Each year, more than 2.8 million antimicrobial-resistant infections occur in the United States, resulting in more than 35,000 deaths, according to the CDC.

In 2019, an estimated 5 million deaths worldwide were associated with bacterial antimicrobial resistance, according to a report by the United Nations.

This is expected to increase by 10 million annually by 2050, unless steps are taken to reduce the emergence, transmission and spread of these “superbugs,” the UN said.

“Undoubtedly, the increase in antibiotic resistance is related to the considerable amount of antibiotic use,” said Sellick, “some of which may be inappropriate.”

This includes misuse in people, such as use of antibiotics when they are not recommended and sharing leftover antibiotics with another person.

Widespread use of antibiotics in the agricultural sector can also contribute to the spread of antibiotic resistance.

In its advisory, the CDC said, “given these potentially serious public health concerns … healthcare professionals [should] be vigilant about suspecting and reporting cases of [extensively drug-resistant] Shigella infection to their local or state health department.”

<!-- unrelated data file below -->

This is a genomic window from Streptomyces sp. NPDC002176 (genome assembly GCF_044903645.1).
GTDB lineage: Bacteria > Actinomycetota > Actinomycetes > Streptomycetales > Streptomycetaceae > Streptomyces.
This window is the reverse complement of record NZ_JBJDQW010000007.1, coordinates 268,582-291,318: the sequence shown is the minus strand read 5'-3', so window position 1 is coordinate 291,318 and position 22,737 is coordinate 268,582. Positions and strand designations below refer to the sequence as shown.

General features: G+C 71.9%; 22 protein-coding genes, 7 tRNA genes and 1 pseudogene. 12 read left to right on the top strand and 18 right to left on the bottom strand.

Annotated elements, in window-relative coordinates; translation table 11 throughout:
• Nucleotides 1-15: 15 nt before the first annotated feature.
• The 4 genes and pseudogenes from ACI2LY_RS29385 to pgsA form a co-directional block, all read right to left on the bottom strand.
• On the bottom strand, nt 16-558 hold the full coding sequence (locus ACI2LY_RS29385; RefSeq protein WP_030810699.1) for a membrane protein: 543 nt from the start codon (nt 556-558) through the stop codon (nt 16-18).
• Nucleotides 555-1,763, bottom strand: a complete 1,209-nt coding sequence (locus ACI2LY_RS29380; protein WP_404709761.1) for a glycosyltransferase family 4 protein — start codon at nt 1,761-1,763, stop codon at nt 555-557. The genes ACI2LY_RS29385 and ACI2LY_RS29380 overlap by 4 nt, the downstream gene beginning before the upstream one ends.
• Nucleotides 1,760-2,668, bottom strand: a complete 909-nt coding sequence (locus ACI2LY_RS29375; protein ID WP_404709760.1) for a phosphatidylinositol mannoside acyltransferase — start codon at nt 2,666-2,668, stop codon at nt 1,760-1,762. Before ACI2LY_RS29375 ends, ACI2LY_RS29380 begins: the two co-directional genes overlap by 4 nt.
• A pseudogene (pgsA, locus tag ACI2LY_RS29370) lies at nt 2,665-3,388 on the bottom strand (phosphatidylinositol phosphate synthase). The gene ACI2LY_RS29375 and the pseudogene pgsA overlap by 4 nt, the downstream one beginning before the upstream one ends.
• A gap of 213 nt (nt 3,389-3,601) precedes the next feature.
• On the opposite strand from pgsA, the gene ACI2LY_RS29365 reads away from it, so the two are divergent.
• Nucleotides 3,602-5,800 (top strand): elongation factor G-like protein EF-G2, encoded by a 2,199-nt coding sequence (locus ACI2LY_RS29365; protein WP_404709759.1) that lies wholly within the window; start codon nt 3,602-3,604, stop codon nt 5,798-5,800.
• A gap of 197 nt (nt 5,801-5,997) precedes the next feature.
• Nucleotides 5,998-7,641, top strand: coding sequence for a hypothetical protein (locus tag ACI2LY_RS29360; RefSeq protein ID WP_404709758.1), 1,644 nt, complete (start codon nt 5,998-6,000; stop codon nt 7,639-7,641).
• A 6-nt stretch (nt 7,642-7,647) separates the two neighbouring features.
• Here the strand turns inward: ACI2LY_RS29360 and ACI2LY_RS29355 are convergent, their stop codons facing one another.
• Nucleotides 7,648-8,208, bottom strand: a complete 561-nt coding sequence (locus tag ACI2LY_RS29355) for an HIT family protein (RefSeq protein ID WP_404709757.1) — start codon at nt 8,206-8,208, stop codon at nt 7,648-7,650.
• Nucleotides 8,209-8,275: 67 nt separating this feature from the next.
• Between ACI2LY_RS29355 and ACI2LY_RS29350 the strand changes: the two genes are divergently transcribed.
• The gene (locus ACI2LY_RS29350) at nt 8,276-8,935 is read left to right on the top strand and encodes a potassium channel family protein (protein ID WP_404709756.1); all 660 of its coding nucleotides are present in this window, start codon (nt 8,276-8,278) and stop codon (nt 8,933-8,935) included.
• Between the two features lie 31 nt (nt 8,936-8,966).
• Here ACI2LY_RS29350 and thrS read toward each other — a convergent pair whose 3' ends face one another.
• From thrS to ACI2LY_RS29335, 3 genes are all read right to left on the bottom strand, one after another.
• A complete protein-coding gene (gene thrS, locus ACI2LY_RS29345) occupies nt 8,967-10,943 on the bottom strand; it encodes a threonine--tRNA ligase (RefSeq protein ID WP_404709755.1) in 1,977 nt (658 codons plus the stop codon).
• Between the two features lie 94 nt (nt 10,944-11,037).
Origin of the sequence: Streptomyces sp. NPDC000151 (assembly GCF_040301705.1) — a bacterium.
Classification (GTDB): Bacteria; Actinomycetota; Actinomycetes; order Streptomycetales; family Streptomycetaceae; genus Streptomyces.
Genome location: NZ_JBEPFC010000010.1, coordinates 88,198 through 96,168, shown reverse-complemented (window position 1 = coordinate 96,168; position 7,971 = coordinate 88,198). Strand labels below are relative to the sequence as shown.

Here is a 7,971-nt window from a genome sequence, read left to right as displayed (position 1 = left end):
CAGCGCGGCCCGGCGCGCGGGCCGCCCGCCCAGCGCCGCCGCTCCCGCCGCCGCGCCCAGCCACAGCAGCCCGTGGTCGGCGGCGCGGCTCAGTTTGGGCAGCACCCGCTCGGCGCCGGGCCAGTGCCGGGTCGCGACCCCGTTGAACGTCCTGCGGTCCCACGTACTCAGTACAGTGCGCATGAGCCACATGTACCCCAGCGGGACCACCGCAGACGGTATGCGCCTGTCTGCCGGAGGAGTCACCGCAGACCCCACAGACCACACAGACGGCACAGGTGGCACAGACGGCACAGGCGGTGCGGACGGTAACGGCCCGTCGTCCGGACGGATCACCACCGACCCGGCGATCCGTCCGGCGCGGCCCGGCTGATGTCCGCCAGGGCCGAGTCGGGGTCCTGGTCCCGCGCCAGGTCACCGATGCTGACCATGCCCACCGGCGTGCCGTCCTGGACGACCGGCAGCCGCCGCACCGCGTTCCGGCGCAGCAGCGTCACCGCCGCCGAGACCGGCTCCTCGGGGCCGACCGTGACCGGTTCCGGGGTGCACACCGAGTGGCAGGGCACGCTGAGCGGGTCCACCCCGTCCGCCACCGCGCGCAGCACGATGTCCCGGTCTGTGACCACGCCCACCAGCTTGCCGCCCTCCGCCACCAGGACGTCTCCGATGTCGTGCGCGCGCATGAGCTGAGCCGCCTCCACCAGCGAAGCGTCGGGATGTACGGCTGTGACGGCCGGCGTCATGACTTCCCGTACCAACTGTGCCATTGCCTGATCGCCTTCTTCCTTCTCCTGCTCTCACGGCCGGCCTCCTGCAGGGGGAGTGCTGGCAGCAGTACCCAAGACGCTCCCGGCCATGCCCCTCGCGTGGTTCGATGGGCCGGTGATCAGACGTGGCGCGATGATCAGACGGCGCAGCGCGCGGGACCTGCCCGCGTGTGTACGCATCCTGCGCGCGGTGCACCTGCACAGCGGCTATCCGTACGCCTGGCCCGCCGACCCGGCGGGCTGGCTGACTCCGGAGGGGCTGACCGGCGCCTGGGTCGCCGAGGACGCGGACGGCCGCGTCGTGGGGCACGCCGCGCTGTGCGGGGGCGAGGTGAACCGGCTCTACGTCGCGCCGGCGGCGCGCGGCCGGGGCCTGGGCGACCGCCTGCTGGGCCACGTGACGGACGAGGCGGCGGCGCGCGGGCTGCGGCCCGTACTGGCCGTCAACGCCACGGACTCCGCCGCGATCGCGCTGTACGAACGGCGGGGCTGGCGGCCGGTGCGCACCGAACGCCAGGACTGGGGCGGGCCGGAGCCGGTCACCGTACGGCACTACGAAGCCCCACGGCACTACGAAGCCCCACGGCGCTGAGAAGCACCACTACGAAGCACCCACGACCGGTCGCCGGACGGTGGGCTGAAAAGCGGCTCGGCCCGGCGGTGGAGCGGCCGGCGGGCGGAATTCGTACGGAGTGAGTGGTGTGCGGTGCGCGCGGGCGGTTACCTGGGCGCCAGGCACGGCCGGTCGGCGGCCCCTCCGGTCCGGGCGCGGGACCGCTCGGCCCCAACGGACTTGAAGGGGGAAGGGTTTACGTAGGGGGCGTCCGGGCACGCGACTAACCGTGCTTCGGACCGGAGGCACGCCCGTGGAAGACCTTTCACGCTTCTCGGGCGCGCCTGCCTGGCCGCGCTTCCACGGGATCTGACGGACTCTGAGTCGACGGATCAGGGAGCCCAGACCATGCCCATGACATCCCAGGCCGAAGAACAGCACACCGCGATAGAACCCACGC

Sellick said doctors need to be aware of the presence of antibiotic-resistant Shigella and other bacteria in the community, because if a patient does not get better on their own, they may be carrying a drug-resistant bacteria.

Of course, “we don’t want all patients coming in and asking for the most potent antibiotics,” he said, “because that’s going to contribute to the problem of antibiotic resistance.”